Grow parching corns in rows or hills, the latter being especially useful if your soil is poor, or if you want to interplant beans or squash.
Spread a 2-inch layer of compost, or about 10 pounds of a complete organic fertilizer (with about 5 percent nitrogen) per 500 square feet, over the planting area. If you live where soil is normally acidic, include dolomitic limestone; if your soil is alkaline, add sulfur. A soil test is the best way to know exactly how much of either to use.
Incorporate Amendments by Tilling or Digging
In my own garden, I use a complete organic fertilizer that is by volume 3 parts cottonseed meal, 1 part dolomitic limestone, 1 part rock phosphate, and 1 part kelp meal. I apply 1 gallon of this mix to every 100 square feet when turning or tilling the soil. I often add organic fertilizer to the rows or hills when planting. Even though plants grow best in fertile soils, parching corns have deep, vigorous root systems, so they're well suited to growing under less-than-ideal conditions. Sow seeds after danger of frost has passed and soil is warm.
Before planting, putin a band of extra compost or fertilizer along the row: 1/2 gallon per 100 feet of row. Sow seeds 1 to 2 inches deep and 4 inches apart. Allow 3 feet between rows. Later, thin plants to 1 to 2 feet apart.
Space the tops of the hills about 6 feet apart in all directions. Work a shovelful of compost or a cup of organic fertilizer into each hill. On each hill, plant about six seeds 1 to 2 inches deep in a 12-inch-diameter ring, then thin to two or three plants when they come up. To interplant pole beans, plant one or two seeds in each corn hill after the corn is 4 inches high. Plant squash in their own hills between the corn or around the edges of the corn patch.
Even the smaller varieties of parching corn benefit from wide spacing, which allows their side shoots (tillers) to grow to nearly the same size as the stalk and yield good ears. Crowded plants set only one or two ears on the main stalk only.
Hinder weed growth by hoeing soil up around the cornstalk (hilling up). Hoeing disturbs, buries, and kills emerging weeds in the soil. The corn appreciates it: Plants will send new roots into the hilled-up soil. Hilling up also prevents the stalks from falling over, or lodging.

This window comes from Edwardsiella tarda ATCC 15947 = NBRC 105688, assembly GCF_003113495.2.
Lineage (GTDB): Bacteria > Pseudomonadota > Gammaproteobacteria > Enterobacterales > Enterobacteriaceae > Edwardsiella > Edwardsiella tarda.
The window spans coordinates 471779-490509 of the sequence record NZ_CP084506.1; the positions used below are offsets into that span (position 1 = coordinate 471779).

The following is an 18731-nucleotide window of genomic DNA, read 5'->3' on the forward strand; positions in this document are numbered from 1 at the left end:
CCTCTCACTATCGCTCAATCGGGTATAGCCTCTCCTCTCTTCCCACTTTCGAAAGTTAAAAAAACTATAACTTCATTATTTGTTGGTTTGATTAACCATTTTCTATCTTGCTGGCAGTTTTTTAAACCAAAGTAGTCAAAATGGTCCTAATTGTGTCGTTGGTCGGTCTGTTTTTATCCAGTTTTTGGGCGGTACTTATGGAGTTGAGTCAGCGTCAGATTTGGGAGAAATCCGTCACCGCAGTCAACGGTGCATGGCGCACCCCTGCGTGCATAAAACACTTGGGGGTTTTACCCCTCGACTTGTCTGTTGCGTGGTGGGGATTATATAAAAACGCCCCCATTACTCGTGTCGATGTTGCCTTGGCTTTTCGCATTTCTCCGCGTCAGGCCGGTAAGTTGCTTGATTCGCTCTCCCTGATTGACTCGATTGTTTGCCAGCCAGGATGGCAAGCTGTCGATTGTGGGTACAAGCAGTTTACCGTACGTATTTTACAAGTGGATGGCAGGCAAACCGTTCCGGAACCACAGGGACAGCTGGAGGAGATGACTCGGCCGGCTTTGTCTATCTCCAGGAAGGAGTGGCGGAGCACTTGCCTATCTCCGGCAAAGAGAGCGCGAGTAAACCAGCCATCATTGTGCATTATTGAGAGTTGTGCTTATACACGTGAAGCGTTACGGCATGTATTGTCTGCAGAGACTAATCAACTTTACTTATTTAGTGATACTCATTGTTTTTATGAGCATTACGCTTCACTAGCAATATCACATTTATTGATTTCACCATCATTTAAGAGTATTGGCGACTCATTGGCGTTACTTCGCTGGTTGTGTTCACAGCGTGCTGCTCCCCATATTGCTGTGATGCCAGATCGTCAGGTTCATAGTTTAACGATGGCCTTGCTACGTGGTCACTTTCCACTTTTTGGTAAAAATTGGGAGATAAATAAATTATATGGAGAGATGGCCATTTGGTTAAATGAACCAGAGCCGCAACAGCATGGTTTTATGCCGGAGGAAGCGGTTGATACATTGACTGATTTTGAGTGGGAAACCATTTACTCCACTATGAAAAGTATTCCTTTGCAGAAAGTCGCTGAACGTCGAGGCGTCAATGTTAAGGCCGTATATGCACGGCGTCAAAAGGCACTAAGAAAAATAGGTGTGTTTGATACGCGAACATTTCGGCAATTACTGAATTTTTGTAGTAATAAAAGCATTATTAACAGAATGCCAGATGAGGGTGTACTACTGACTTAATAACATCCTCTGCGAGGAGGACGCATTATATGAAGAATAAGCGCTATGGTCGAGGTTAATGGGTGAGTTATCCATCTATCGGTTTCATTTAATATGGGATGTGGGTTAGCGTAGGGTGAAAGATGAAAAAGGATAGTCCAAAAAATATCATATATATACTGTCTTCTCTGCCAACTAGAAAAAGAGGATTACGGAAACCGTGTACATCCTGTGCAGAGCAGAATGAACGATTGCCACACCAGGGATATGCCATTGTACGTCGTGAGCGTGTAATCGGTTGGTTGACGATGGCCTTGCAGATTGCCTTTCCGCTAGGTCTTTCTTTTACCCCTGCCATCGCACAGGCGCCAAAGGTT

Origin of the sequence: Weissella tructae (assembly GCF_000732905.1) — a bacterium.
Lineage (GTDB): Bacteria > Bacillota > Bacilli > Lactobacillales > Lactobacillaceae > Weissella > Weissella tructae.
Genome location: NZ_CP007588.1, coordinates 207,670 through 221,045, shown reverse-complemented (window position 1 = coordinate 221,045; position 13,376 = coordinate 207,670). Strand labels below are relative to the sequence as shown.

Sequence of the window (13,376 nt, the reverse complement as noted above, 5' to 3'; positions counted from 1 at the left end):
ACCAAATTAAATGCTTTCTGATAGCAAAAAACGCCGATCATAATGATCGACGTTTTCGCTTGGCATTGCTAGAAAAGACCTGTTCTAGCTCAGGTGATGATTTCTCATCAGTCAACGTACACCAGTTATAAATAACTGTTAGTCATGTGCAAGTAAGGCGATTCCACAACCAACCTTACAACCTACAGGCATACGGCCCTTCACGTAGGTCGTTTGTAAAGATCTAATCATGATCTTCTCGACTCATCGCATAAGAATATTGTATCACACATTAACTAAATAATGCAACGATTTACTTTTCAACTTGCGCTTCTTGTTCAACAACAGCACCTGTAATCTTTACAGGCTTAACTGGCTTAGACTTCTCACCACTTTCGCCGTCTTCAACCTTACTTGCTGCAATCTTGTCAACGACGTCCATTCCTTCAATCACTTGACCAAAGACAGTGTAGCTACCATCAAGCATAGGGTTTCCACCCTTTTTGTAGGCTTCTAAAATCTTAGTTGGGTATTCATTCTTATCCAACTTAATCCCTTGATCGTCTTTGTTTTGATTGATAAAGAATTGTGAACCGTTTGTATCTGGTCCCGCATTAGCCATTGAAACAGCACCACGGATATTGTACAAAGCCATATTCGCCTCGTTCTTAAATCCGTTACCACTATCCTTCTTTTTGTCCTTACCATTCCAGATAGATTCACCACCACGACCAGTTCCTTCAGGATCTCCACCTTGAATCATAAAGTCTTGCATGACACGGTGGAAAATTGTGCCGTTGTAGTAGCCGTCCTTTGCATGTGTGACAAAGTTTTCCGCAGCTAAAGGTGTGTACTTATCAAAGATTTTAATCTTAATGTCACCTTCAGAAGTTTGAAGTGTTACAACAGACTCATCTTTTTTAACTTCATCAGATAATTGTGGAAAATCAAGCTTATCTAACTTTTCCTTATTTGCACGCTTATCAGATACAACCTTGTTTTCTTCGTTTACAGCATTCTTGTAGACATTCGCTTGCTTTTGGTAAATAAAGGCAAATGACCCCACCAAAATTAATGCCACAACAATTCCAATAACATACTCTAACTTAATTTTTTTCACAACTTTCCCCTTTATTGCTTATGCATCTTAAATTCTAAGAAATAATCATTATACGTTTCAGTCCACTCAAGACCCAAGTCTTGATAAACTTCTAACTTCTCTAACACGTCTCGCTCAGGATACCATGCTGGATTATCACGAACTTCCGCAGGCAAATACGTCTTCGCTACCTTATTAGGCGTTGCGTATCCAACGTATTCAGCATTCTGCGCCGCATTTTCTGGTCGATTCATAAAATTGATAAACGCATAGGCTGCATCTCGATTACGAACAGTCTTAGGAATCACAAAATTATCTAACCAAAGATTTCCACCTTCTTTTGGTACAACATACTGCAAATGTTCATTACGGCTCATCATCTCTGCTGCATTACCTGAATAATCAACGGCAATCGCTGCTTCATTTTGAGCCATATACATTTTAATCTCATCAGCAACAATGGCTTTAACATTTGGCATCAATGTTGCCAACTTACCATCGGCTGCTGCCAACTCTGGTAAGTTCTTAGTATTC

How and When to Harvest
To dry well in the field, parching corns need dry weather at summer's end. Because ears of parching corn retain more moisture and resist drying more than other types of corn do, they are more prone to rotting in high humidity. This is why East Coast Native Americans (and the early colonists) grew flint corns. Now, with heated houses and commercial drying facilities, gardeners in most regions of the country can grow parching corns.
If you live where summers are dry, you can mature ears the traditional way, right in the field. Leave ears on the stalks until kernels are fully dry. Where summer rainfall and humidity are common, the ears will likely mold or rot before they dry in the field In this case, let ears develop until they begin to dry. Harvest as soon as kernels are somewhat beyond the milk stage (when pressing on a kernel, it releases creamy white liquid) and slightly hardened. Shuck ears immediately and spread them out in a warm, airy, indoor place to finish drying.
Fully dry ears of most kinds of parching corn are very easy to thresh by hand; wear soft, thin, leather gloves. Break each ear in half, twist the kernels off in bunches, and then rub the loose corn between your gloved hands to separate the kernels from the bits of debris clinging to the base of most of the seeds. To separate the debris from the cleaned kernels, pour the kernels from one container to another outdoors when it is windy, or in front of a fan. Store kernels in glass jars or other airtight insect-proof containers.
Preparing and Enjoying Parching Corn
The traditional method is simply to heat kernels in a heavy skillet over low heat. Don't use oil. Stir the kernels with a spatula as they cook. Traditional parching takes about 5 minutes. Hold a lid or grease screen above the pan to keep the kernels from jumping out. Or, instead of using a spatula, you can cover the pan and stir the corn by shaking the pan on the burner, as with popcorn. If you don't pay close attention, the kernels will burn. Stop the cooking when the popping mostly, but not completely, ceases.
Put about 1/4 cup of plain dry kernels in a single layer in the center of a microwave turntable; cover with a paper plate. Much more or less than 1/4 cup of kernels microwaves poorly. If the oven doesn't have a removable turntable, put the corn in the center of a thin plate and cover with a paper plate. Don't use a heavy covered bowl; it absorbs too many microwaves. Microwave on high for 3 minutes. As with stovetop parching, stop the cooking when most (but not all) of the popping is over, 1 to 2 minutes depending upon variety, moisture content, oven size, and power. Most varieties produce a delicious aroma just as they finish parching.